"Coming back to 112 Ocean Avenue,
the families that I found had resided in that dwelling place appeared to have a calamity
within each one." -- Kathy Lutz, History's Mysteries, October 2000.
".....And that is another crock. The
Lutzes say that every family that was brought up in this house had bad things happen to
them." -- Jim Cromarty, NBC Press
In a 2000 interview with The History
Channel, Kathy Lutz claimed that a tragedy befell every family that
lived in the DeFeo home. Moreover, Jay Anson's book
suggests that the property is cursed because it had once belonged to
John Ketcham, a suspected witch, who had fled Salem, Massachusetts
before taking up residence in Amityville.
During an August 9, 1979 press conference,
Jim Cromarty, then‑owner of the Amityville house, said, “I was born in
Amityville. I knew every family that grew up in this house. And that is
another crock. The Lutzes say that every family that was brought up in this
house had bad things happen to them. It happens to be a fact that only
one family had a tragedy happen to them in this house. Every other
family had nothing but good things come out of the house.”
In the late 1600s, Amityville was part of
Huntington Township. A check of the historical society located in
Huntington, a town approximately 13 miles from Amityville, revealed that
there were several John Ketchams in the area. Because records of this
time period are sketchy at best, there was no clear proof that any Ketcham
ever resided on or near the property. The most definitive proof against any John
Ketcham's being a witch came from the Ketcham family's own extensive
research into their genealogy. After careful investigation, they have
been able to determine there never was a witch named John Ketcham.
According to deeds and information compiled
by the Amityville Historical Society, the Ocean Avenue property had once
been farmland belonging to the Irelands, one of Amityville's most
prominent and influential families. On January 14, 1924, Annie Ireland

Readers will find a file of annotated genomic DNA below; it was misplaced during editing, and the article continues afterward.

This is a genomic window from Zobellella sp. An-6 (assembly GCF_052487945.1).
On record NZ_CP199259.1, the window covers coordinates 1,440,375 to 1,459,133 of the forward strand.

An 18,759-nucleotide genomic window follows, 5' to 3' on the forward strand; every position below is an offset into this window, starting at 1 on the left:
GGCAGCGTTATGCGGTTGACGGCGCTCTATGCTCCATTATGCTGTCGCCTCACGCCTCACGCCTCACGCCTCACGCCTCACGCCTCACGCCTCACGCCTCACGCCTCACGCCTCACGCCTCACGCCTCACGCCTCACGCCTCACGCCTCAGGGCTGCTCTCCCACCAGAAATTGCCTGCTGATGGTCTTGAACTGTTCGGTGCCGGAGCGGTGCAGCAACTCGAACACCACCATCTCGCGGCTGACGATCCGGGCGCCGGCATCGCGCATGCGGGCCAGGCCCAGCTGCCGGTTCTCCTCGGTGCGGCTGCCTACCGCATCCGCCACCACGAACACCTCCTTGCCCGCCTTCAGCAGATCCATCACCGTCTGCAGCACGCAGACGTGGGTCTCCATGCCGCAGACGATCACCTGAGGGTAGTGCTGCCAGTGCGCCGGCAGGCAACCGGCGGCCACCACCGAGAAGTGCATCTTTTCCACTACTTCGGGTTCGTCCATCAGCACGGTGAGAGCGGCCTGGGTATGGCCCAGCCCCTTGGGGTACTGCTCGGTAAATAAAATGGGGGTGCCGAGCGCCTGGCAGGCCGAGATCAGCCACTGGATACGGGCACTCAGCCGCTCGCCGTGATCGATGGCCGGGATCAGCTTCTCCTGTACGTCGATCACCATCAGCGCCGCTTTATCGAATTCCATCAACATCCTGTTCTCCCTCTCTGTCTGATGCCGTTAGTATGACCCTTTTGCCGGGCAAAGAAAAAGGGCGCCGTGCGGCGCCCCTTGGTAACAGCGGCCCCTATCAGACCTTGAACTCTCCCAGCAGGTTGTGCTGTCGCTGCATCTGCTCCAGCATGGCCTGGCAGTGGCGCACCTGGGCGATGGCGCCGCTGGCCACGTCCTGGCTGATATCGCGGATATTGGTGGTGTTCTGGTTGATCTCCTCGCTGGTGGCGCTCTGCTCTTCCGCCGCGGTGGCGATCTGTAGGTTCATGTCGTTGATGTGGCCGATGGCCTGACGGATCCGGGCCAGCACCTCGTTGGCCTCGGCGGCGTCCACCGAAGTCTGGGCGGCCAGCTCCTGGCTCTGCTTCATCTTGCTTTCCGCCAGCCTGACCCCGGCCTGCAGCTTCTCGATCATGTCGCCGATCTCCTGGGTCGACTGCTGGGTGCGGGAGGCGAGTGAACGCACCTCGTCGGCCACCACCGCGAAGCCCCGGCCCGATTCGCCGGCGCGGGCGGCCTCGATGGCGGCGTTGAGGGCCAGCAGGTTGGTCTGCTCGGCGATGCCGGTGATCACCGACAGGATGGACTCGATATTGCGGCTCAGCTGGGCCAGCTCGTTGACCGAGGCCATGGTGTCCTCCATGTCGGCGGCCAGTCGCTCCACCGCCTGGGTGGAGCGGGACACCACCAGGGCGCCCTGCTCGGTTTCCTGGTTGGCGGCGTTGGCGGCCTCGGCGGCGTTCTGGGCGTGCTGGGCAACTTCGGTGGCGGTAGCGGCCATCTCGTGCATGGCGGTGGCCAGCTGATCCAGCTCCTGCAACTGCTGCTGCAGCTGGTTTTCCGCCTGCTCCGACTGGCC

sold the property to John and Catherine Moynahan. The following year,
Amityville builder Jesse Perdy constructed the large Dutch Colonial that
still stands there today. While their new home was being built, the
Moynahans relocated to the old house down the street. When the house was
finished, the family of six moved back in and once again enjoyed life by
the Amityville Creek.
When John and Catherine Moynahan died, their
daughter, Eileen Fitzgerald, moved in with her own family. She lived
there until October 17, 1960, when John and Mary Riley bought the house.
Because of marital problems, the Rileys divorced and sold the house to
the DeFeos on June 28, 1965.
The DeFeos lived in the house for more than
nine years until on November 13, 1974, the years of abuse and turmoil
from Big Ronnie came to a head. After the DeFeos, the Lutz family moved
into the property and then moved out in 28 days. Their stay was so short
that they did not even make a payment on the $60,000 mortgage they had
on the house. On August 30, 1976, the Lutzes returned the house to
Columbia Savings and Loan. In September 1977, Jay Anson's bestselling
book, The Amityville Horror, was released to the public. A
blockbuster movie adaptation followed in 1979.
On March 18, 1977, Jim and Barbara Cromarty
purchased the home from the bank. Although plagued by hordes of tourists